Thoughts on swing dancing and Lindy Hop, one word at a time…

Reflections on Sincerity

This past weekend I attended Camp Hollywood XIV, while I could talk about what I got out of the classes I took or how awesome the music was, there is a theme from this weekend that still resonates soundly with me. That theme is the idea of sincerity in ones dancing.

Oscar Wilde wrote in De Profundus,

Most people are other people. Their thoughts are someone else’s opinions, their lives a mimicry, their passions a quotation.

I have not just seen this in Camp Hollywood, but in competitions across the United States cliches such as; pointing at the judges, non musical or worse badly executed aerials for the sake of flash, and using other people’s material in a non-homage sense.

Can this sadly sometimes pay off and get people awards? Yes. However if all one wants out of dancing is some golden plastic and an ego boost, I can’t help but feel pity for them. Because in a few years no one remembers (or probably cares) who got X place, in Y comp. They remember those moments that took them on a journey and evoked an emotional response.

What inspired me this weekend was in a lot of the competitions this year at Camp Hollywood there were people who carried this spirit of being themselves and sincerity in their dancing. In many cases I was happy to see they were rewarded for it.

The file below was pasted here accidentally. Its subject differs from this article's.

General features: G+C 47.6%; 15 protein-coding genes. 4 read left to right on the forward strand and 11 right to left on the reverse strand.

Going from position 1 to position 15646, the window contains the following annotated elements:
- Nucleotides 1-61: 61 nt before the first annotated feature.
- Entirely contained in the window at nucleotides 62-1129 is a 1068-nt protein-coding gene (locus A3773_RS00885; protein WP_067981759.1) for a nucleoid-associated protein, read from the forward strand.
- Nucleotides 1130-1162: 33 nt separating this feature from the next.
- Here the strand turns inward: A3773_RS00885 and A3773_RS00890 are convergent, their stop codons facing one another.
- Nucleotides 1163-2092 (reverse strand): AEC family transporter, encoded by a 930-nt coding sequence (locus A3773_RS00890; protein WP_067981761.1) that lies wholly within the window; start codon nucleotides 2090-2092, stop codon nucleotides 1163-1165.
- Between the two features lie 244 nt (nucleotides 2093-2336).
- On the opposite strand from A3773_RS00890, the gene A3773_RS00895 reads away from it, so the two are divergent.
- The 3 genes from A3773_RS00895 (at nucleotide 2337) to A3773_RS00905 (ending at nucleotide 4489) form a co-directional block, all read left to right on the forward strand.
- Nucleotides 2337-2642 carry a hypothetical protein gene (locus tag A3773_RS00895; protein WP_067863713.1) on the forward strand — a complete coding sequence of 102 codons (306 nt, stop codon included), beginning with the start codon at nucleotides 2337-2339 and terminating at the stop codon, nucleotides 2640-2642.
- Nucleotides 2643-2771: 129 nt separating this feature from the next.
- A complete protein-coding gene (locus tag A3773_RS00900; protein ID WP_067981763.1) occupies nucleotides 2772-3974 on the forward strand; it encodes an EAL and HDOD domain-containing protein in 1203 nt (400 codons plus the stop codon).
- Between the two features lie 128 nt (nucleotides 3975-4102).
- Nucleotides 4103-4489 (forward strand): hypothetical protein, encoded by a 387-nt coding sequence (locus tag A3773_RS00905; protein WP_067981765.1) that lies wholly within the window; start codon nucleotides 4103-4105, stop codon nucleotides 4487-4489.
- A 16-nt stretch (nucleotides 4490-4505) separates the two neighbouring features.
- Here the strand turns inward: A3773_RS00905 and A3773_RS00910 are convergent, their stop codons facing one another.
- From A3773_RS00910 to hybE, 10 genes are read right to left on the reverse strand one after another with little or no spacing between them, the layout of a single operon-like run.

While there were many moments that made me smile and inspired me this past weekend, I want to talk about two performances in particular, both from the showcase division.

Camp Hollywood 2011 NJC – Morgan Day & Emily Wigger – Showcase

Even before I get to the routine I just want to add that these two handled pressure with grace. They had not one, but two technical difficulties with their performance. First the contest staff on stage could not get the music to run for around five minutes before the routine. After that first problem the DJ mistook a pause in music as the end of the routine, in result he stopped the music prematurely. The DJ then had to rewind the music to slightly before the pause and they had to start again mid-routine. In spite of those setbacks they both performed admirably.

Morgan and Emily’s routine was not extremely technically difficult nor had mind blowing musicality/moves. What made it special and a moment never to be forgotten in Camp Hollywood history was it was two people who had an original creative idea and sold it on the performance floor.

When the performance was over they received a standing ovation by the entire crowd. In addition when they received 4th place at the award ceremony the crowd booed and started chanting first place. However I think everyones’ indignation was satiated when Morgan and Emily earned the well deserved Golden Budgie award.

The Golden Bugie: An award which is given out by Hilary Alexander, who runs the National Jitterbug Championships and Camp Hollywood, awards to the person or persons who best exemplified the spirit of Jitterbug for the entire National Jitterbug Championships/Camp Hollywood.